We scan the calendar, look for economic events and data releases, and know which ones are important for the Central Bank (CB). We single out all events that have the potential to create volatility. How do we know which events are important? Because Central Banks offer forward guidance and make it clear what economic data they are eyeing the most. If a particular data is on a consistent growth path, then they will unlock their chest of monetary tools and reward a flourishing economy by driving the currency higher.
It’s like your parents asking you to make your bed every morning and put the bin out at night. If you kept up with your chores, you can expect positive feedback from them and a responsive attitude when you’re asking for money. Should you fail to keep your chores up, or had mixed results, then it is reasonable to see that reflected in their feedback too.
So just like your parents, the CB make future actions contingent on current performance. That’s why we expect positive pricing on the release of better than expected data. Data that was previously well communicated and high profile is important. But let’s go into more details.
Let’s take inflation, for instance, it’s the most watched core data release point for a lot of CBs. Inflation on the economic calendar is shown as Consumer Price Index (CPI). From country to country there are variations, but higher CPI needs to be accompanied by higher wage growth. This is understandable, you don’t want goods to be dearer without consumers buying power increasing. So it goes without saying that data releases surrounding these two economic events (CPI and wage growth) are scrutinized by traders if there is a trend in place, regardless of up or down. Then it’s a surefire way to anticipate how the next CB meeting will unfold.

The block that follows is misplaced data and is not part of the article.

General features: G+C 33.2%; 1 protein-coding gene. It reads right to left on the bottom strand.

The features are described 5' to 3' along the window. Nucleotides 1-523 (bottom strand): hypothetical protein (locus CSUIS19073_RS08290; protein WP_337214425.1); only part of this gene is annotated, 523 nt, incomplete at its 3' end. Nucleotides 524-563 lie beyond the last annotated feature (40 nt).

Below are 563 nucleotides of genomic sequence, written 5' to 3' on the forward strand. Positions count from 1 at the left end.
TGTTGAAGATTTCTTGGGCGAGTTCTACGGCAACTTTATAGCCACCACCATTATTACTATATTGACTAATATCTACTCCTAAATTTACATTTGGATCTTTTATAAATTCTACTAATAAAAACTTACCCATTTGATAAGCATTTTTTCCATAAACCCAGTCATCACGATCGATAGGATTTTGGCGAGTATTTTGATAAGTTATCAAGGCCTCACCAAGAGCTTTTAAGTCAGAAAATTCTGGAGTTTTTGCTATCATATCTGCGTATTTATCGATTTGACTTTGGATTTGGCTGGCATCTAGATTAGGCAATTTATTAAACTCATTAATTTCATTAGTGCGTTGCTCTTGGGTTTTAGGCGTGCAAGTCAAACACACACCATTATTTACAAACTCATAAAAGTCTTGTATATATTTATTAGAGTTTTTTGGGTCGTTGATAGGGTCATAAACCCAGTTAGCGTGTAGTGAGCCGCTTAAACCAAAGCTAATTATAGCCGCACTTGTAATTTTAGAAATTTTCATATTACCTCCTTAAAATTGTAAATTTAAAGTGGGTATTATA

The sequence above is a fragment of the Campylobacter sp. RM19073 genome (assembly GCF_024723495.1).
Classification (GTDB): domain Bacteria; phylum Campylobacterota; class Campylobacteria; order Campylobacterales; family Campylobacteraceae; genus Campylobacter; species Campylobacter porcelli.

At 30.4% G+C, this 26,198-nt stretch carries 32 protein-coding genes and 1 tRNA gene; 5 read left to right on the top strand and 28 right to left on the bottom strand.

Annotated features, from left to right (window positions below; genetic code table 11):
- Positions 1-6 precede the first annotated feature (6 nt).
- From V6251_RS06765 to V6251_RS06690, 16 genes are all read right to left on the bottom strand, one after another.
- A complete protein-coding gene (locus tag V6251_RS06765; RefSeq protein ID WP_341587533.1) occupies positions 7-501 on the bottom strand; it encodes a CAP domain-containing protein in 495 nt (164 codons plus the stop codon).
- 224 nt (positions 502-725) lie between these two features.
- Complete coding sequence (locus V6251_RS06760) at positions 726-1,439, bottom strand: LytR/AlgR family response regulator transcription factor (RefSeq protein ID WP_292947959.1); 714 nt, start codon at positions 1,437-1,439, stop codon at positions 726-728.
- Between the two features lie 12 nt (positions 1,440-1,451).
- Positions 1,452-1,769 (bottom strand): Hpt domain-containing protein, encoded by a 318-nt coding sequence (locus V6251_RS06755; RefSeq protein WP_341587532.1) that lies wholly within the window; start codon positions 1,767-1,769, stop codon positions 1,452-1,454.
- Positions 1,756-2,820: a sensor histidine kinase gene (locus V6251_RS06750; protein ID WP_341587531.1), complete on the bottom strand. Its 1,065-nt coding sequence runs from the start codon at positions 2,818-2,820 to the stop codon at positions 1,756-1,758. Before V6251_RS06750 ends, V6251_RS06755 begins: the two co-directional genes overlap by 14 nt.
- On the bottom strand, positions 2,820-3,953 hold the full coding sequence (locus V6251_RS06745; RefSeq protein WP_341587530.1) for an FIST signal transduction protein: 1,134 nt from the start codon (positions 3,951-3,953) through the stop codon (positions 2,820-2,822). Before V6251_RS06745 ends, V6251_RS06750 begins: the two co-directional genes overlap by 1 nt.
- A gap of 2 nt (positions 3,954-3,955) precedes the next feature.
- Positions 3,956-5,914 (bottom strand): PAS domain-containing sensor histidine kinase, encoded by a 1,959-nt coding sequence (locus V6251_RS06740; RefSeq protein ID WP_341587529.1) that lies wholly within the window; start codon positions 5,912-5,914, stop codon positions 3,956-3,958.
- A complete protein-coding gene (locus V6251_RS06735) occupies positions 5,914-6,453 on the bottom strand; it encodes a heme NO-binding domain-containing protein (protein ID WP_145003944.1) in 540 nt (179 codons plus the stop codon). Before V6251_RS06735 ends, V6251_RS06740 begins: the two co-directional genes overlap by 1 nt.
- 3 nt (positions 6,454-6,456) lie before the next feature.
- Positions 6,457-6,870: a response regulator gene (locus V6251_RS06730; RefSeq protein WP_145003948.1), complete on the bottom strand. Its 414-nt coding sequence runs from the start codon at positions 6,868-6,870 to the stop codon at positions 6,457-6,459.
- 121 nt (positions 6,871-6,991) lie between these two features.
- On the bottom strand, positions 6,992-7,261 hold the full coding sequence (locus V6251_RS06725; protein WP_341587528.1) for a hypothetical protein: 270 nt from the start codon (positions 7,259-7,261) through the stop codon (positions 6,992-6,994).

Understanding all of this unlocks the potential to trade for massive quick profits. The dynamic is simple. The CB wants to see better numbers before committing to a hawkish tone. The trend in better data is tracked and the currency priced in accordingly. There are data releases every week which contributes to market volatility. If a clear trend in data is evident, then it’s a very easy money making opportunity for us. These opportunities are frequent and teachable, and most importantly, actionable.
Here is how you can do it
Scan the weekly economic calendar. Mark all important releases scored 3 stars, highlighted red or marked as important. Then, check for consistency in better than expected or under expectations numbers. If it has been mixed ignore it. We go in much deeper analysis and identify on a weekly basis, which events are tradable and which ones are better left alone in the Speculators Course.
There is almost always a holding pattern prior to important releases. It makes sense, as investors don’t want to commit before the unknown becomes known. For instance, if a CB communicated that higher wage growth will accelerate their rate hikes, it becomes obvious that investors, hedge funds, speculators, and institutions will aggressively buy after a better than expected print.
The anticipated results are massive spikes and rapid moves. However, it is not uncommon to see a snapback in price as news traders take profits. In the following sessions, flows will be tilted towards higher prices.
On a personal note, I’ve struggled for years to find a pattern and tactic that will produce consistent weekly returns for me. Relying on complex candle break patterns and quick profit targets have never fulfilled that dream. It didn’t give me sustainable success. See, we don’t have to trade incorrectly for years to understand what we’re doing isn’t working. We trade when and where market guarantees volatility, in a predictable direction, in a consistent way. This approach has offered me and all our members unimaginable success. And success in trading is rewarded with money from the market into our bank accounts.
Trading weekly data releases and events based on sentiment and expectations are logical and repeatable. The best way to learn how to do it is by actively tracking it. Trading offers an experience-based learning curve. If that is the direction you’d like to take in your trading career, I’d like to invite to take our course sneak peak Start here .